Sebastian Vettel claims his sixth successive victory, his 10th of 2013, at the Indian Grand Prix, giving him and Red Bull Racing an unassailable championship lead as they complete the ‘quadruple double’.
It was somewhat inevitable. But for Sebastian Vettel and Red Bull, it didn’t make their fourth successive world title any less sweet. Vettel arrived in India on the back of five consecutive victories, with only Ferrari’s Fernando Alonso capable of preventing the title from being wrapped up. Vettel needed just a fifth place to secure his crown, and that was assuming Alonso could win, but ultimately the title was won in style as the champion stormed to victory and celebrated by doing donuts on the pit straight.
The pre-race build up focused on which strategy would be best. Pirelli anticipated that the option tyres would last no longer than a handful of laps, with the prime tyres expected to last around 25 tours of the Buddh circuit. A two stop strategy was therefore a must, but several drivers opted to qualify on the slower, harder compound. Mark Webber in fourth perhaps presented the greatest threat to Vettel’s winning streak, with Alonso in eighth.
The start eliminated Vettel’s primary threat for the title in a couple of messy incidents. Webber’s slightly tardy getaway gave Kimi Räikkönen a sniff of an opportunity and the two almost made contact. In avoiding Räikkönen, Webber slightly lost the back end of the Red Bull RB9, clipping the front of Alonso’s car and causing slight damage to the Ferrari. Webber recuperated in seventh place, but Alonso suffered further woes when he made contact with Jenson Button at turn four. Alonso’s plan to run long on the medium tyres was immediately scuppered and he pitted for a new front wing; the title was already in Vettel’s hands. Button joined him in the pits for repairs as he sustained a puncture in the contact.
Vettel romped away up front to the tune of 2.7s at the end of the first lap. The man in second place was not front row starter Nico Rosberg, but Ferrari’s Felipe Massa. The Brazilian used the slipstream from the Mercedes on the first lap to sweep past both Rosberg and Lewis Hamilton and move up to second.
Pirelli’s optimum strategy suggested that getting rid of the options at the end of lap two was the best way to go. Vettel duly obliged and came into the pits for a fresh set of prime tyres. The other option shod runners soon pitted, leaving Webber with a lead of around 12 seconds. It was now a game of cat and mouse; Vettel had few problems dispatching with slower traffic and the race win was easing into his clutches. Webber pitted for option tyres, got that stint out of the way and then switched to the mediums. Vettel also made his second stop for mediums midway through the race, leaving him with a healthy lead over his team-mate. Both Red Bulls were comfortably clear of the battle for third, although that particular scrap soon became the fight for second.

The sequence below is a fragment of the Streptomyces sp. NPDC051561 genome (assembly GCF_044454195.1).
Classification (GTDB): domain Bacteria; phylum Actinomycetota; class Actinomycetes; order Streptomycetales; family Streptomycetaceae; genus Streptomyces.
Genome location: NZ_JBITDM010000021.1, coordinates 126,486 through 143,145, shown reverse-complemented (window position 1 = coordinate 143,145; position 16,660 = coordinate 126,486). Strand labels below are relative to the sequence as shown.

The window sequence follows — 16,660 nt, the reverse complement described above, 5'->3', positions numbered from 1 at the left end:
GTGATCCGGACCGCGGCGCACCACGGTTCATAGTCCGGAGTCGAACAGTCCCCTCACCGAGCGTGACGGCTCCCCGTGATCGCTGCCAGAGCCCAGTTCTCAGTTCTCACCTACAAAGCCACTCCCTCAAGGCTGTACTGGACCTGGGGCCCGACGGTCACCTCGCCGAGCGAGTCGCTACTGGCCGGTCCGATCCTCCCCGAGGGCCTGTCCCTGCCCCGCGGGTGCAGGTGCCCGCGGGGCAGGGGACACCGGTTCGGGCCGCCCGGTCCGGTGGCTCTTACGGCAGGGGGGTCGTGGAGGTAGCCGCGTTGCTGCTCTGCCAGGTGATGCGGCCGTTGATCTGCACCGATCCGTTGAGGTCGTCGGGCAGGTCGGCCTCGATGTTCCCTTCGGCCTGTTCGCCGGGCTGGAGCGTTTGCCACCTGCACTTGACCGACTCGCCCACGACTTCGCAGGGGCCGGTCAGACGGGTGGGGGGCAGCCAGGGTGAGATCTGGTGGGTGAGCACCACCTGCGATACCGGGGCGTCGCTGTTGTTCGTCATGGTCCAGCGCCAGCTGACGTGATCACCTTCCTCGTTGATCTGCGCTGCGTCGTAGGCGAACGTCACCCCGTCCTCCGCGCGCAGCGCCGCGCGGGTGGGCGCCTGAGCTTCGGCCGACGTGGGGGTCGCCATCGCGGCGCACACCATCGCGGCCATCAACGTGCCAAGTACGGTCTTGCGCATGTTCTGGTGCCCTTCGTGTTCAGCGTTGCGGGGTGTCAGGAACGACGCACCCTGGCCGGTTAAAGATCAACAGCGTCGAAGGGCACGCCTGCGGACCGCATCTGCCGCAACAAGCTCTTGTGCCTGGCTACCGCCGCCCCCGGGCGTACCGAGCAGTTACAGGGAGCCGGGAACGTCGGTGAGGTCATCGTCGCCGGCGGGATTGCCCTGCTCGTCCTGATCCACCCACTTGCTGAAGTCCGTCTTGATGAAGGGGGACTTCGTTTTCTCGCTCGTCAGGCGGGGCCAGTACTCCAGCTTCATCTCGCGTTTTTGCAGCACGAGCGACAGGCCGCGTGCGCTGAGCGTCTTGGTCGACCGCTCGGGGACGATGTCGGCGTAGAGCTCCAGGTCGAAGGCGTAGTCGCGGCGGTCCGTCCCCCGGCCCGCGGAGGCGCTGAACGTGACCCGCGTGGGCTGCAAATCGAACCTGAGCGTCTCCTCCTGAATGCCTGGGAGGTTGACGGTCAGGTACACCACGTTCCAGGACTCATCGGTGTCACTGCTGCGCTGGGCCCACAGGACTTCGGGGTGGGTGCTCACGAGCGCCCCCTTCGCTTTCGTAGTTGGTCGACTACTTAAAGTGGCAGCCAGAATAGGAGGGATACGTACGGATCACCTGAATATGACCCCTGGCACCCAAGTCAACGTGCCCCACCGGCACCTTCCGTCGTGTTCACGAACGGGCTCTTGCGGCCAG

Webber was noticeably slower through the final sector of the circuit, with race engineer Simon Rennie warning him of gearbox synchronisation problems. Webber lasted a few more corners but was told to stop the car due to an alternator failure.
Webber’s misfortune elevated Räikkönen into second, albeit a postcode behind race leader Vettel. Räikkönen attempted to complete the race on a one stop strategy, although his planned 52 lap stint ultimately failed to pay dividends. Rosberg passed the Finn with consummate ease with eight laps remaining, with Räikkönen’s lap times dropping like a stone.
Team-mate Romain Grosjean was also attempting a similar strategy, although he stretched his first stint longer, thus meaning his tyres were far fresher. The duelling Lotuses ran side by side on the way down to turn four, with Grosjean taking the outside line. Räikkönen forced him wide and Grosjean shot across the run-off, conceding the position to avoid a penalty for gaining an advantage by exceeding track limits. With Lotus embroiled in a close battle for second in the constructors’ championship, and Massa closing down rapidly on Grosjean, tensions ran high. Lotus radioed Räikkönen to “get out of the f***ing way,” which prompted an angry retort from the Finn. Grosjean eventually got through on Räikkönen, with Massa close behind and the 2007 champion had to conceded defeat and pit for a second time.